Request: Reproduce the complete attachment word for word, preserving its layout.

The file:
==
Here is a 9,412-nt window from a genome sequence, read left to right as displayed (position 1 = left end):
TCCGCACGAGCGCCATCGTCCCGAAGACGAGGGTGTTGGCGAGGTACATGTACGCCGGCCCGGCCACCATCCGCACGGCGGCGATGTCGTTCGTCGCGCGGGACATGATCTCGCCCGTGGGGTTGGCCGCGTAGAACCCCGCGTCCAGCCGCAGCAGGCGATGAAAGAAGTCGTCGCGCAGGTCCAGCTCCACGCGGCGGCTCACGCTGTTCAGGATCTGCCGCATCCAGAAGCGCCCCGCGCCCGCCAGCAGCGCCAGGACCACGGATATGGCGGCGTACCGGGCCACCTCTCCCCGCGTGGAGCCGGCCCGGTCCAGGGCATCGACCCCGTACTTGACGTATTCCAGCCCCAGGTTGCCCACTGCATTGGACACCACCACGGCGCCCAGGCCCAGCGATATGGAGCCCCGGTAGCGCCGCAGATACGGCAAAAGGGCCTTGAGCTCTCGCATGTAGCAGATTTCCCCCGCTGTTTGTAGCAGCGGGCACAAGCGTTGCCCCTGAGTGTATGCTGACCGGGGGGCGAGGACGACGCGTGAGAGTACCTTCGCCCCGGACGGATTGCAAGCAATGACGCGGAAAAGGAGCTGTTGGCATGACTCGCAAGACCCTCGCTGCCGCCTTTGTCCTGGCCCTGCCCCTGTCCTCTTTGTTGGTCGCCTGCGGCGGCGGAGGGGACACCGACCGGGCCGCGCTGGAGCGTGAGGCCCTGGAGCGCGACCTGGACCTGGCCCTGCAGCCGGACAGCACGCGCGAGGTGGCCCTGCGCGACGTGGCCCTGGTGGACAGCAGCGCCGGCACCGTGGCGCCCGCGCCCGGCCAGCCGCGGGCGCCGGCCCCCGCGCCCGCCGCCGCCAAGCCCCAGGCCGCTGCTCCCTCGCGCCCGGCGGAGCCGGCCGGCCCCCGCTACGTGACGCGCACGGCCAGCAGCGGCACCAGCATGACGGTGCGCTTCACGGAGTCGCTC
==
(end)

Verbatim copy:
Here is a 9,412-nt window from a genome sequence, read left to right as displayed (position 1 = left end):
TCCGCACGAGCGCCATCGTCCCGAAGACGAGGGTGTTGGCGAGGTACATGTACGCCGGCCCGGCCACCATCCGCACGGCGGCGATGTCGTTCGTCGCGCGGGACATGATCTCGCCCGTGGGGTTGGCCGCGTAGAACCCCGCGTCCAGCCGCAGCAGGCGATGAAAGAAGTCGTCGCGCAGGTCCAGCTCCACGCGGCGGCTCACGCTGTTCAGGATCTGCCGCATCCAGAAGCGCCCCGCGCCCGCCAGCAGCGCCAGGACCACGGATATGGCGGCGTACCGGGCCACCTCTCCCCGCGTGGAGCCGGCCCGGTCCAGGGCATCGACCCCGTACTTGACGTATTCCAGCCCCAGGTTGCCCACTGCATTGGACACCACCACGGCGCCCAGGCCCAGCGATATGGAGCCCCGGTAGCGCCGCAGATACGGCAAAAGGGCCTTGAGCTCTCGCATGTAGCAGATTTCCCCCGCTGTTTGTAGCAGCGGGCACAAGCGTTGCCCCTGAGTGTATGCTGACCGGGGGGCGAGGACGACGCGTGAGAGTACCTTCGCCCCGGACGGATTGCAAGCAATGACGCGGAAAAGGAGCTGTTGGCATGACTCGCAAGACCCTCGCTGCCGCCTTTGTCCTGGCCCTGCCCCTGTCCTCTTTGTTGGTCGCCTGCGGCGGCGGAGGGGACACCGACCGGGCCGCGCTGGAGCGTGAGGCCCTGGAGCGCGACCTGGACCTGGCCCTGCAGCCGGACAGCACGCGCGAGGTGGCCCTGCGCGACGTGGCCCTGGTGGACAGCAGCGCCGGCACCGTGGCGCCCGCGCCCGGCCAGCCGCGGGCGCCGGCCCCCGCGCCCGCCGCCGCCAAGCCCCAGGCCGCTGCTCCCTCGCGCCCGGCGGAGCCGGCCGGCCCCCGCTACGTGACGCGCACGGCCAGCAGCGGCACCAGCATGACGGTGCGCTTCACGGAGTCGCTC